Placenta percreta is a rare but potentially lethal condition. Previously described conservative measures to avoid life-threatening hemorrhage and preserve fertility include use of methotrexate and uterine artery embolization.
A woman with suspected placenta percreta diagnosed on ultrasound in the second trimester was delivered by classic, fundal cesarean at 30 weeks' gestation for bleeding and premature rupture of membranes. The placenta was left in situ, and she was treated with methotrexate. Postpartum bleeding 1 week later was managed by internal iliac balloon catheterization and manual transcervical removal of the placenta, which resulted in hysterectomy and required massive blood transfusion.
Placenta percreta managed conservatively with methotrexate and internal iliac balloon catheterization resulted in serious morbidity.
Combined use of methotrexate and internal iliac artery balloon catheterization failed to conservatively treat placenta percreta with suspected bladder invasion.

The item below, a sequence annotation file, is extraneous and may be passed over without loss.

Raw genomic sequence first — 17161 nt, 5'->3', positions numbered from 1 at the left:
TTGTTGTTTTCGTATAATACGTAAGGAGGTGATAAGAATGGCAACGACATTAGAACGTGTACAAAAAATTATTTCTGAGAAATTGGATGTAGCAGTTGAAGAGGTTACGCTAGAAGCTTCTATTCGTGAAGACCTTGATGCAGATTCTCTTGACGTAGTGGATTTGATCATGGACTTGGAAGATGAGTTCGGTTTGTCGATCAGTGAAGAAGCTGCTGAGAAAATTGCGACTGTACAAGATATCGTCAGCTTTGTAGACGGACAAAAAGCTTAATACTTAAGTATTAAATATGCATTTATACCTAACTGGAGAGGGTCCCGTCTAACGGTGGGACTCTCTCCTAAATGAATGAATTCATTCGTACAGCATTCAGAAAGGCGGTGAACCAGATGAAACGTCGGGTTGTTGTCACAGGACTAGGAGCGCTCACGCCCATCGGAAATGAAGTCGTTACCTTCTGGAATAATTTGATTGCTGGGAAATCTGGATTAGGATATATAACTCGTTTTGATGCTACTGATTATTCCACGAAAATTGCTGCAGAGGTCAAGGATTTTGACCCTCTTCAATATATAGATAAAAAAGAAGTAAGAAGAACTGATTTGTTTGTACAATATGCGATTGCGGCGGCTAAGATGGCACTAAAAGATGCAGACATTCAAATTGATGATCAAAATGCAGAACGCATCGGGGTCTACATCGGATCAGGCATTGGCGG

Division of Maternal Fetal Medicine, Department of Obstetrics and Gynecology, University of British Columbia, Vancouver, British Columbia, Canada
Address reprint requests to: Marie-France Delisle, MD, Division of Maternal Fetal Medicine, Department of Obstetrics and Gynecology, University of British Columbia, 4500 Oak Street, Vancouver, British Columbia V6H 3N1, Canada; E-mail: firstname.lastname@example.org.
We acknowledge Dr. Gordon Culham, Department of Radiology, BC Children's Hospital.
Received November 30, 2001. Received in revised form February 7, 2002. Accepted February 28, 2002.